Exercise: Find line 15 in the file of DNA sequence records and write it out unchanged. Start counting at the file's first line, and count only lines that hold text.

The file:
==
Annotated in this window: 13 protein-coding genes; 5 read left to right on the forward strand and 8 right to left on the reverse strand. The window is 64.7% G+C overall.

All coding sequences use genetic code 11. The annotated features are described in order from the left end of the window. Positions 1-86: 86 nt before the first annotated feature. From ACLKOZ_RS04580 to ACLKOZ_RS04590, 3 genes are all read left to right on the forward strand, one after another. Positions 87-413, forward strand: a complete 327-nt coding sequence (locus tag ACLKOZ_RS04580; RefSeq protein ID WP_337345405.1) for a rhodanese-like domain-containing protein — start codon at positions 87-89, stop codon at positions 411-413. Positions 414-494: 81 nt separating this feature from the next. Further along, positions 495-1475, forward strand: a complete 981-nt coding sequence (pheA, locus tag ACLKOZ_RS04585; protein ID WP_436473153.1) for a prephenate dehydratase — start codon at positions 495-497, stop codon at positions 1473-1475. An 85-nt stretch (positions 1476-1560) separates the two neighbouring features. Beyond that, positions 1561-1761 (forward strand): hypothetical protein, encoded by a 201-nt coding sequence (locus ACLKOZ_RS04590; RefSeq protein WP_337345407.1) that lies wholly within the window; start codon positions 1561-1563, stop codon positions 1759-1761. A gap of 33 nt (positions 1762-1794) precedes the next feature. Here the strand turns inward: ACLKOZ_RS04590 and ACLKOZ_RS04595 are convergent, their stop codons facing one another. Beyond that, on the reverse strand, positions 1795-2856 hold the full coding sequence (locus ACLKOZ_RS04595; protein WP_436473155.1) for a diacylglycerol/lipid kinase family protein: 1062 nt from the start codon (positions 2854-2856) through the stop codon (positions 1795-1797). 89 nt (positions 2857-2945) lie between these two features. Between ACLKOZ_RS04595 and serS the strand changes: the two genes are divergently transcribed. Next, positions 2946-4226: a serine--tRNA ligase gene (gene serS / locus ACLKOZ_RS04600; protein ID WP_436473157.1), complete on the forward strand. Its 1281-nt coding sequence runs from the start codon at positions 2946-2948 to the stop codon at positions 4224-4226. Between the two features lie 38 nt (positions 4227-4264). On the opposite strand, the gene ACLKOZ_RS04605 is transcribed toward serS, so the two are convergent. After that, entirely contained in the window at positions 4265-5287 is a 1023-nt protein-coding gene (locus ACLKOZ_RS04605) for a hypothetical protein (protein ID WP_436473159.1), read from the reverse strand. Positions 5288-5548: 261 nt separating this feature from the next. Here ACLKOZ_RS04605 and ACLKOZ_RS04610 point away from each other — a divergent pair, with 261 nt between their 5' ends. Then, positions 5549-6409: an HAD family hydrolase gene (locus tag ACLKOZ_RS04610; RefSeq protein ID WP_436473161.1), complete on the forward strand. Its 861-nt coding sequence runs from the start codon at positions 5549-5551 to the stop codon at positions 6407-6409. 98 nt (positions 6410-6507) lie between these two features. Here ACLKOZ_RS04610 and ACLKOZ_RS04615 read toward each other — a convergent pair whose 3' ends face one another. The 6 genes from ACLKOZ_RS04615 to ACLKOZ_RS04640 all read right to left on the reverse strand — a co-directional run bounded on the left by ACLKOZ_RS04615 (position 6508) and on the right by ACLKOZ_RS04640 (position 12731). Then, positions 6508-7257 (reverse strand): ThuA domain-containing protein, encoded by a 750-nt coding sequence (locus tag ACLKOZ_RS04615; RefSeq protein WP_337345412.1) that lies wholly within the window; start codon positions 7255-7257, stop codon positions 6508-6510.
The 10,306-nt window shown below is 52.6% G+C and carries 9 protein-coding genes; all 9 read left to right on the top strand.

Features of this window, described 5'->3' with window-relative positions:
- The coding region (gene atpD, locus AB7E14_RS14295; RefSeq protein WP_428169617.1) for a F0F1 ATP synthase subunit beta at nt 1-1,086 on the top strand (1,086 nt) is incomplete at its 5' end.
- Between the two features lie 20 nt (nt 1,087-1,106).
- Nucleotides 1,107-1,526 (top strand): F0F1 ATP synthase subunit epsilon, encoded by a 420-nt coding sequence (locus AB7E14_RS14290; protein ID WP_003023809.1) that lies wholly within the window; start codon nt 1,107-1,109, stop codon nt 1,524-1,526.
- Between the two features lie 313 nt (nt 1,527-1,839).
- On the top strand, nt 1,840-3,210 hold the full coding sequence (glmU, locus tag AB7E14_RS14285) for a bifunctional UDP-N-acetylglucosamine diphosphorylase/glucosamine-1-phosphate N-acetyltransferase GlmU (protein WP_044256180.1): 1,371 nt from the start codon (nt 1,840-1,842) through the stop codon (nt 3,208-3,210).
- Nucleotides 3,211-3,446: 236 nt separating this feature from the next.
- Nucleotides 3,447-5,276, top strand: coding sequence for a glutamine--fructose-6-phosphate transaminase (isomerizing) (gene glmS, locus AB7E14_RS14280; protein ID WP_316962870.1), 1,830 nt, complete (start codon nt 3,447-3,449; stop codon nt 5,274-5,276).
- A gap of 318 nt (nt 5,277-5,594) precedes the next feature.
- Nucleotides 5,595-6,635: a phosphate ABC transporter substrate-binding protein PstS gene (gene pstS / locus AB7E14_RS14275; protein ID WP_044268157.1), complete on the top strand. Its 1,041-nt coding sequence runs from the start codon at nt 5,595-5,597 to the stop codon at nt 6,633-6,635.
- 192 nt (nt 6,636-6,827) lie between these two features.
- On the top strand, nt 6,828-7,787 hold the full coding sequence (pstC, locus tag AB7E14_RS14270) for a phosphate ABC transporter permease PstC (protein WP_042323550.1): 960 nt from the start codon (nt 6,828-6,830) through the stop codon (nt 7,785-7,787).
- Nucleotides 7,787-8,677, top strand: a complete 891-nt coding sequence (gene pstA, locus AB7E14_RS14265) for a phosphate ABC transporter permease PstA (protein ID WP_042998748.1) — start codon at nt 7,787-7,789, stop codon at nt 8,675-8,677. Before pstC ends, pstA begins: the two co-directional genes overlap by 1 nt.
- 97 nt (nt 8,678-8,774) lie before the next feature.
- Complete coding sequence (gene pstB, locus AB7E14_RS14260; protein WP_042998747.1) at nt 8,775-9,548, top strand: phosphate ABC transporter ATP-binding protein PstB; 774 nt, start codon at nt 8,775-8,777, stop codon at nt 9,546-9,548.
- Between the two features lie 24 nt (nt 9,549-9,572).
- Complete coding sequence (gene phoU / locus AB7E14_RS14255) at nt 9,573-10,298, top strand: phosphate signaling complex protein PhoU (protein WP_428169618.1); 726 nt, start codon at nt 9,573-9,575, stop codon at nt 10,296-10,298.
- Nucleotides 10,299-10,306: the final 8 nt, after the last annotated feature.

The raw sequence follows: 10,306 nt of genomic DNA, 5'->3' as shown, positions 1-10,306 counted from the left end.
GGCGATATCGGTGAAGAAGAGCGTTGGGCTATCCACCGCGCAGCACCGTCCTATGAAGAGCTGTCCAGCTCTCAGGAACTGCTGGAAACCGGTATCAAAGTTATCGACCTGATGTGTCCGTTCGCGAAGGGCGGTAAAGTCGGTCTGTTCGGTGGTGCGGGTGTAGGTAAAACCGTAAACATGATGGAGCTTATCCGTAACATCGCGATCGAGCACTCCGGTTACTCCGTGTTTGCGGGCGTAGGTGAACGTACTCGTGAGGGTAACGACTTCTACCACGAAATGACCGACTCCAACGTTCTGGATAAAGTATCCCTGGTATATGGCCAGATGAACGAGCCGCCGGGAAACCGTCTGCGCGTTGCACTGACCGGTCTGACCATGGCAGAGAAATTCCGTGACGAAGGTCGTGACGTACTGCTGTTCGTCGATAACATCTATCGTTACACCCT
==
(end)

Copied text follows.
- On the top strand, nt 6,828-7,787 hold the full coding sequence (pstC, locus tag AB7E14_RS14270) for a phosphate ABC transporter permease PstC (protein WP_042323550.1): 960 nt from the start codon (nt 6,828-6,830) through the stop codon (nt 7,785-7,787).